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For Immediate Release, March 6, 2011                                      Cougar Rewilding Foundation

www.cougarrewilding.org

Contact: Christopher Spatz, (845) 658-9889

Dr. John Laundré, (315) 216-4370

Helen McGinnis (304) 227-4166

EASTERN COUGAR DECLARED EXTINCT:

EASTERN FORESTS FACING ECOLOGICAL COLLAPSE

Harman, W.V. – With the eastern cougar subspecies declared extinct, and no federal plan for the recovery of the cougar east of the Rocky Mountains and north of the Carolinas, the U.S. Fish and Wildlife Service has tolled a death-knell for eastern ecosystems, according to the Cougar Rewilding Foundation. The non-profit organization today announced that the cougar’s extermination in the East imperils the habitat of animals such as the endangered Karner Blue butterfly and the declining New England cottontail rabbit because of overbrowsing by superabundant white-tailed deer. Many plant species from Maine to Wisconsin and south to the Smoky Mountains, including trilliums, lady’s slippers and wild American ginseng, are at risk from uncontrolled deer herbivory that threatens forest regeneration, rare plants and habitat for wildlife.

“The potential collapse of our restored deciduous forests is the biggest underreported ecological crisis developing in the eastern third of the country,” said Christopher Spatz, president of the Cougar Rewilding Foundation. “Step into your nearest woodlot, state or national forest. Notice the deer browse-line five-feet high, the missing seedlings and saplings, the carpets of ferns and invasive weeds that suppress tree-growth. Our forests are standing graveyards.”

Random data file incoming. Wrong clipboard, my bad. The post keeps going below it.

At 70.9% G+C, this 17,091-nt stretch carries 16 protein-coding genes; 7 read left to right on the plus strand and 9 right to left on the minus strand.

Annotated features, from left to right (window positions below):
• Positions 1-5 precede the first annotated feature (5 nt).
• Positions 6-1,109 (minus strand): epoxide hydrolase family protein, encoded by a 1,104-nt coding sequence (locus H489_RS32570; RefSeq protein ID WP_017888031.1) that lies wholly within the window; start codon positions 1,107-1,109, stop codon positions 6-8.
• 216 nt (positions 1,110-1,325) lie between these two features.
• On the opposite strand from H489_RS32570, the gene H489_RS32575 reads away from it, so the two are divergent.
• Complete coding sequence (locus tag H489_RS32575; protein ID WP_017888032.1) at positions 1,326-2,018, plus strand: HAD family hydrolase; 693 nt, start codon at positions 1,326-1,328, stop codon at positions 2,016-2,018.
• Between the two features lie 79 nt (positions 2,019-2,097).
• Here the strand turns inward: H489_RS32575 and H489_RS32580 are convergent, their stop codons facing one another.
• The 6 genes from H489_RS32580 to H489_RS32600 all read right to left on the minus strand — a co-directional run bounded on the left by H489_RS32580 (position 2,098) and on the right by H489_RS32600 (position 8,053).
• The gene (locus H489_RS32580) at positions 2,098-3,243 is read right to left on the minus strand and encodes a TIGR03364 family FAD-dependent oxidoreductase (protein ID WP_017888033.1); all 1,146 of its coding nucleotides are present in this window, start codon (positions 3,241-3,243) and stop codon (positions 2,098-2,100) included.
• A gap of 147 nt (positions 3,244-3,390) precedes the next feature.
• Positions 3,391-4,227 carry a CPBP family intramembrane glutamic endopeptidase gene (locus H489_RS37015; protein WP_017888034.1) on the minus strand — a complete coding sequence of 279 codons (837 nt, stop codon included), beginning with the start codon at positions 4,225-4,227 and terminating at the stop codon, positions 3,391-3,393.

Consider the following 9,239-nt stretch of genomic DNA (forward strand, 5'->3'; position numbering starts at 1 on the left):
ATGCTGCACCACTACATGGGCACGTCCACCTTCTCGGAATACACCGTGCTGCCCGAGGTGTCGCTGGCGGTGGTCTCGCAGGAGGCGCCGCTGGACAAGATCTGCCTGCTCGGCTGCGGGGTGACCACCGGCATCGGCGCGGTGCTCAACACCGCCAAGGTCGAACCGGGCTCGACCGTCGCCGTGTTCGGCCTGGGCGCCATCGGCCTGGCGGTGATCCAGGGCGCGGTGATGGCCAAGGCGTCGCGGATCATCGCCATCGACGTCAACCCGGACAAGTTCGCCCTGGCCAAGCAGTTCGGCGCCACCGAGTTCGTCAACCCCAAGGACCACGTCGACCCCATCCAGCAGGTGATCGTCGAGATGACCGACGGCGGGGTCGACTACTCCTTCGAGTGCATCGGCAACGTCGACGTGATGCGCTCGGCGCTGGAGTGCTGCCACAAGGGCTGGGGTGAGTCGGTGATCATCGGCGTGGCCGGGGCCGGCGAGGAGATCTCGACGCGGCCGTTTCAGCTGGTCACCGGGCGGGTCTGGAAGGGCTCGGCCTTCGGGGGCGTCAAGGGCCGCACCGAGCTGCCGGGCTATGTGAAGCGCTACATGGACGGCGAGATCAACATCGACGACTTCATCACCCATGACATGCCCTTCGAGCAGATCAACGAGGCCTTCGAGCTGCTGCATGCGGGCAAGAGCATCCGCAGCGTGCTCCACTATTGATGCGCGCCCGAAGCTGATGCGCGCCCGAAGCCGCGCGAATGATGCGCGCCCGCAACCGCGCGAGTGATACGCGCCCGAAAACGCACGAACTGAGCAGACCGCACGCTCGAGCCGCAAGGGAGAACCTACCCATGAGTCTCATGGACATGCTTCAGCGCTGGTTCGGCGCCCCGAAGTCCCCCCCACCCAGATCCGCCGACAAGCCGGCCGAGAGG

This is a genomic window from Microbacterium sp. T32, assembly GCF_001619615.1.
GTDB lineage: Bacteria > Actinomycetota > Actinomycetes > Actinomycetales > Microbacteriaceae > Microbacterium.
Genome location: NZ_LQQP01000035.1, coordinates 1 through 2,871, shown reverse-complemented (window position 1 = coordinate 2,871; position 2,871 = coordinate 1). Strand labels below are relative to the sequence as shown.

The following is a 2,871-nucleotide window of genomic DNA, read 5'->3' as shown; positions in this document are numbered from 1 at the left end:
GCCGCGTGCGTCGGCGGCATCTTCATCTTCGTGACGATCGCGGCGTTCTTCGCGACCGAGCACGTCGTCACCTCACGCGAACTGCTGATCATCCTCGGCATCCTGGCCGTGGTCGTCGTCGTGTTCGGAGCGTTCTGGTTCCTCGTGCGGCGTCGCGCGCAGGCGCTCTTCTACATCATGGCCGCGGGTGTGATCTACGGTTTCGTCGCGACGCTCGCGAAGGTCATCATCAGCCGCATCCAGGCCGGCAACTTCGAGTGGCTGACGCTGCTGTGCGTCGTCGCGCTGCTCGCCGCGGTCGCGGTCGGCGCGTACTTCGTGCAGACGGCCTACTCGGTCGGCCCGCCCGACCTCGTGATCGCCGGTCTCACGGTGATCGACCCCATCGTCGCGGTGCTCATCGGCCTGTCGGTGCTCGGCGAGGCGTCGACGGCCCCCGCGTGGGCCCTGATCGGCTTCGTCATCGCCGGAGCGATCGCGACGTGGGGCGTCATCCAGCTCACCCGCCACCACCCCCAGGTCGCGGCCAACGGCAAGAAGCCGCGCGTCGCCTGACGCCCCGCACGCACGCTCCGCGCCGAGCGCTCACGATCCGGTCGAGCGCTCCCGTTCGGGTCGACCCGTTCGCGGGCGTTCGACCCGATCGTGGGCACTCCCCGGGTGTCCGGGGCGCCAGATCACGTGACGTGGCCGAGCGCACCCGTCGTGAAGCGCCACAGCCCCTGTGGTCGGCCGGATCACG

“Declaring the cougar extinct in the East underscores the urgent need to restore them,” said Dr. John Laundré, Cougar Rewilding Foundation vice president and a pioneer in predator ecology. “Apex predators help forest regeneration by naturally shepherding prey. Cougar presence moves browsing deer around, which allows seedlings and saplings to mature and the forest to regenerate. Without predators, deer act like pastured cattle, eating everything to the ground.”

Beginning in 1995, Laundré and colleagues watched twenty-five reintroduced wolves in Yellowstone National Park shift 20,000 elk away from meadows and streams where the big ungulates had browsed without care – now potential ambush sites. Released from browsing pressure, willows and cottonwoods began to recover; beaver and fish, birds and butterflies followed. Researchers in Zion and Yosemite National Parks also documented similar beneficial effects from cougars preying on mule deer in remote park areas, compared to developed areas with little cougar presence where deer browsed unmolested.

A 1992 study found that 98 threatened or endangered plant species were damaged by deer. In Cades Cove, Great Smoky Mountains National Park, forty-six species of wildflowers that were present in 1970 were eliminated by 2004 due to overbrowsing. Replacement of the natural forest understory with deer-resistant ferns and invasive plants such as Japanese stilt grass has sharply reduced the numbers of songbirds that nest in the native vegetation. Japanese barberry, another invasive plant whose swift spread is facilitated by overbrowsing, provides cover for the proliferation of Lyme-disease carrying ticks.

“The Endangered Species Act was written with the overarching goal of conserving ecosystems on which threatened and endangered species depend,” said Spatz. “The eastern deciduous forest is dying before our eyes, on our watch because the cougar is gone. Endangered bald eagles and peregrine falcons were restored successfully to the East from western sources. By failing to provide an action plan for the recovery of a species critical to eastern ecosystems using western cougars, the Interior Department is abdicating its responsibility to conserve this ecosystem.”

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